01/01/2015 to 31/12/2018

An important part of security is defence in depth: multiple layers of defence used to reduce the probability of a successful attack on a system or organisation. Crucially, for defence in depth these defences must be diverse in their ability to detect and/or prevent intrusion attempts. Here, as in security in general, there is a need to support decisions through quantitative approaches, seeking to answer questions like: "should a given available budget be spent on a specific defence X or two weaker defences Y and Z which, however, if combined promise better security than X alone?", "in this threat environment, what is the likelihood of a successful intrusion achieving damage worth D over one year?" etc. This project aims to produce methods for answering such questions, inevitably in probabilistic terms, with clear understanding of how much trust can be put in these methods. We will consider these layers of defence: AntiVirus (AV) products, Intrusion Detection Systems (IDS), Firewalls, as well as the implicit layers for defence created by the inherent robustness to attack of the applications and platforms being attacked (e.g. diverse operating systems and applications). The probabilistic models that will result from this research will be of two broad types: - Conceptual models - models that are used to conceptualise the problem domain and enable understanding of relative importance of different factors and theoretical limits of the benefits of diversity with the various protection layers but that are defined at a reasonably high level of abstraction making it difficult to observe and quantify the parameters of these models in practice; - Operational models - models the parameters of which can be observed and the model can be used in operation for security assessment and prediction. Successful operation models achieve prediction, given a sequence of previous observations, in the presence of limited change. Successful conceptual models more modestly clarify non-intuitive universal truths and help to analyse scenarios (e.g. showing best- and worst-case effects rather than likely effects) for which data are insufficient for prediction The open problems that we address regarding the assessment of the potential gains from defence in depth include: - Designing multi-layered defences. There are at least three dimensions to the design: - The choice of diversity architecture: how many devices, how many types of devices etc.) - How they are combined (e.g., for products that flag possible attacks, whether a security response requires consensus among multiple layers, or just one to give an alarm,or a certain majority is required). - The nature of the assets to be protected. - Security requirements are usually expressed in terms of (at least) three constituent attributes: Confidentiality, Integrity and Availability (CIA). An important issue is that designs that improve one of these attributes may make others worse, and probabilistic models help to manage these trade-offs. - There is a difference between measuring how secure a defence system has been in the past and predicting how secure it will be, as attackers develop new techniques and security vendors try to adapt. We need methods that allow us to predict the security of one (or several) layers of defences based on what we have seen in the past. Predictions may be in terms of the probabilities of: the time to next attack; the rate of attacks that we can expect in a given time interval; vulnerabilities existing in a set of defences etc; and since these will never be infallible we need methods for assessing how well they perform so that their users know how much confidence to have in these predictions.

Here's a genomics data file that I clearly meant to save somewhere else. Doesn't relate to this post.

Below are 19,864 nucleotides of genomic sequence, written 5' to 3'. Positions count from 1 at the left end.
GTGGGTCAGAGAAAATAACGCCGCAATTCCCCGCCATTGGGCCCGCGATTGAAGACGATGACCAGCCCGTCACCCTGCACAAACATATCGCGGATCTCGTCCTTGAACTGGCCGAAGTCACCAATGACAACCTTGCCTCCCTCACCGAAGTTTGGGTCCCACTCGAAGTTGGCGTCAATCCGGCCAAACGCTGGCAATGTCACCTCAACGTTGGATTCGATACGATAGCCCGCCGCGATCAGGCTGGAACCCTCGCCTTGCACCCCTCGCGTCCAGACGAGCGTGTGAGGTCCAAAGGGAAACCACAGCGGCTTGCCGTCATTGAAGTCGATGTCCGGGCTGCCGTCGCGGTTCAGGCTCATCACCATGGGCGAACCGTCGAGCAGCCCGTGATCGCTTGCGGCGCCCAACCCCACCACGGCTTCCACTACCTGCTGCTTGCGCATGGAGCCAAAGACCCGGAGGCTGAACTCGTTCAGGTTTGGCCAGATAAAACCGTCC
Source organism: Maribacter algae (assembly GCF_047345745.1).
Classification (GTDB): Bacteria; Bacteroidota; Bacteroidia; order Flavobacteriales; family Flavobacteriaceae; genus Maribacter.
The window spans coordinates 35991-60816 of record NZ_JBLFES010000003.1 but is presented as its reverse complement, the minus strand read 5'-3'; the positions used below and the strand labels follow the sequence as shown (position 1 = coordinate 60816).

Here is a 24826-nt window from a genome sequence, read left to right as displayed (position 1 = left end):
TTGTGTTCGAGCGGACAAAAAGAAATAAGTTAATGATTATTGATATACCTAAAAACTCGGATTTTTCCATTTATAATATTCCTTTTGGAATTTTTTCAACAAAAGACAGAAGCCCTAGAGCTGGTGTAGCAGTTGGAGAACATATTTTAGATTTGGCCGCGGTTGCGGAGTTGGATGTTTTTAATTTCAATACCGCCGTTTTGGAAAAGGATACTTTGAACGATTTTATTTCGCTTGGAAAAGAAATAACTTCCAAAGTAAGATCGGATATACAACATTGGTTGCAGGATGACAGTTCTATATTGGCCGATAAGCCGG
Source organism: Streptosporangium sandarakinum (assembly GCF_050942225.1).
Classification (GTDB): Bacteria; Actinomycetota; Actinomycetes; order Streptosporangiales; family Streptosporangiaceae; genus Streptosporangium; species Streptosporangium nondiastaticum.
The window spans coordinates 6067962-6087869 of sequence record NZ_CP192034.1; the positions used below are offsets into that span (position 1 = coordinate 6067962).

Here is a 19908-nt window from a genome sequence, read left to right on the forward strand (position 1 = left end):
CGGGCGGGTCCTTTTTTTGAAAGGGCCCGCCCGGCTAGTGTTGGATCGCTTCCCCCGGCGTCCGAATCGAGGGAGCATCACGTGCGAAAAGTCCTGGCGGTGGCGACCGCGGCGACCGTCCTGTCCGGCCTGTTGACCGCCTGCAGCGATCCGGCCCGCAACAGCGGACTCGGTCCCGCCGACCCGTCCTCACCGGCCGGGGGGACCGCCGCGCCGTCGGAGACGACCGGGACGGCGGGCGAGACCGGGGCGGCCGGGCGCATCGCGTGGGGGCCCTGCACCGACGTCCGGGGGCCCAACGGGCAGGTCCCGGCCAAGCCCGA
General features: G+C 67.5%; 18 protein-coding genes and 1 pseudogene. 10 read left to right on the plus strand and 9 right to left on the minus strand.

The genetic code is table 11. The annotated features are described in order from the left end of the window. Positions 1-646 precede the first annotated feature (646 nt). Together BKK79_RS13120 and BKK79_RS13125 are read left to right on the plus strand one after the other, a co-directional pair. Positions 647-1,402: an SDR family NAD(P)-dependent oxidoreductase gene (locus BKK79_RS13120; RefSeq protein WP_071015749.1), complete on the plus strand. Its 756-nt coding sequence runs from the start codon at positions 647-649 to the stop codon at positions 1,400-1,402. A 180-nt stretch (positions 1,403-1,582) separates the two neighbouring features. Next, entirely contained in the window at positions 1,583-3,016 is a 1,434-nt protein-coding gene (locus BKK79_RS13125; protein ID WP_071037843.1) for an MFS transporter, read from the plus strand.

Thursday, 1 January, 2015 to Monday, 31 December, 2018

Project type:


SMESEC project Open Call for SMEs and SME associations
SMESEC has released an open call for SMEs and SME associations in order to validate SMESEC framework and at the same time improve their systems’ security.
SMESEC is inviting SMEs to participate in the validation of the SMESEC framework. By participating you not only have influence on the evaluation of the SMESEC framework, but also improve your own company security and get up to €20.000 of funds!

Future Events

Conference on Autonomous Security Systems
02/05/2019 to 03/05/2019

Ethical and Legal Aspects of Autonomous Security Systems

An international conference to be held at the University of Zurich in Switzerland on May 2nd-3rd, 2019, aims to explore the ethical and legal aspects of autonomous systems in the security sector. Among others, autonomous systems in cybersecurity are discussed in the conference, that is co-supported by CANVAS.

Keynote speakers

Philip G. Alston, New York University and UN Special Rapporteur
Extreme Poverty and Human Rights: Artificial Intelligence as a Threat to Human Rights?

Hermeneut project at Cybertech Tel Aviv 2019

Cybertech is the cyber industry’s foremost B2B networking platform conducting industry-related events all around the globe, the go-to place to learn all about the latest technological innovations, threats, and solutions to combating threats within the global cyber arena.